Mumbai: PGIM India Mutual Fund has launched a set of six animation films and a 2 minute stand-up satire film to encourage people to start planning and saving for their retirement, a need that has been felt even more strongly due to the uncertainties brought in the wake of the ongoing Covid-19 pandemic. The films, focused at India’s youth, aims to instil an appreciation among them towards the need to save and plan for their future, an act which will not only ensure financial freedom, but also mitigate the high amount of concern and anxiety that they carry because of their inability to plan for retirement.
PGIM India was inspired to make these films due to the insights gained from the recent ‘Retirement Readiness Survey 2020’, it had commissioned with Nielsen, to gauge attitudes towards retirement readiness among urban Indians. The study found a nation in flux, with an increase in lifestyle aspirations, needs and cultural changes compelling people to focus more on current expenses and other priorities and less on retirement planning. Retirement was a priority closer to the end while planning finances; However, urban Indians increasingly did not want to depend on their children for their retirement years.
A revealing statistic from the research showed a very large number of Indians start planning for retirement only at an average age of 51, which experts opine is too late to build a comfortable corpus for a comfortable quality of life post retirement.
To address this, PGIM India Mutual Fund realised that younger people needed to be alerted to the need for planning and financial freedom early.
Sakshi Dalela, Head – Marketing and Communications, PGIM India Mutual Fund drives home the point further, by saying, “We observed that among youth, retirement often feels so distant and old world that they don’t plan for it at all. Today’s lifestyle, where celebration of the individual is a powerful narrative – to live carefree, to enjoy the one life we have, to live like there is no tomorrow – could lead to trouble later because there is a tomorrow. The film tackles this dilemma head-on through the story of a character who is cheered for living worry-free, until we see the pitfalls that await the character. The earlier one starts planning for retirement, the better. Which is why, this film is deliberately designed to appeal to – and awaken, in a sense – the young.”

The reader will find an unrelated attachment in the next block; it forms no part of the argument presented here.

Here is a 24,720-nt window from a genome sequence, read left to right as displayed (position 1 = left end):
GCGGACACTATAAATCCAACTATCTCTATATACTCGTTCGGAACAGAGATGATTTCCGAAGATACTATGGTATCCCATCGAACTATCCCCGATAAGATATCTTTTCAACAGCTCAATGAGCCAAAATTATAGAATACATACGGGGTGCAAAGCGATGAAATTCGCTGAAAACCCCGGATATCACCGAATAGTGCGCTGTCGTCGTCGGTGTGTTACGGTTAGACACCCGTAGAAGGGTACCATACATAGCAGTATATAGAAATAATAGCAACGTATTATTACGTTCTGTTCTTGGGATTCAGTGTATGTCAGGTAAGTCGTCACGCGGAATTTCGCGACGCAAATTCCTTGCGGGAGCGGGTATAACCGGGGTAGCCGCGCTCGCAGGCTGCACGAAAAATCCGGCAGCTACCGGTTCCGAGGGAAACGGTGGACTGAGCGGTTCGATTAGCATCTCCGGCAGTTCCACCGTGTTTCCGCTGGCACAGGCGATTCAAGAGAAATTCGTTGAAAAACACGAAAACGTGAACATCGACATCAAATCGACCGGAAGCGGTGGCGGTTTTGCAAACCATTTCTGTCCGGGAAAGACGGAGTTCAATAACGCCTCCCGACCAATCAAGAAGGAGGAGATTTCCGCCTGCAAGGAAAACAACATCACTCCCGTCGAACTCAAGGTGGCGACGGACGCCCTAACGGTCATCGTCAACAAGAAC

A 2 Minute Stand-up Poetry to Address the Youth
The film, conceived to appeal to audiences in their 30s and 40s, therefore, adopted a contemporary format and portrayed a beat poet speaking at a nightclub. A single microphone, a riveting narrator bathed in the brand’s signature blue light, speaks to the audience about the danger of not planning early. Supported by sympathetic and gentle music, the poet talks about a character who seems admirable at first. A character who lives in the moment, follows his heart and lives life to the fullest. He is the ‘mast maula’ (carefree soul).
However, soon after, the poet changes his tone and talks about the pitfalls of living life in this manner. He talks about how, soon, responsibilities catch up with the Mast Maula and he finds himself at a loss and unable to cope. It is only then that the Mast Maula realises that he is to expect even more hardships when it is time for him to retire.
The beat poet ends his poem and then looks straight into camera, talking to the audience at large, and asks if it is prudent to continue to live like the mast Maula or to start planning for retirement as soon as possible.
The film ends with the finding about how late people begin to plan for their retirement, driving home the point.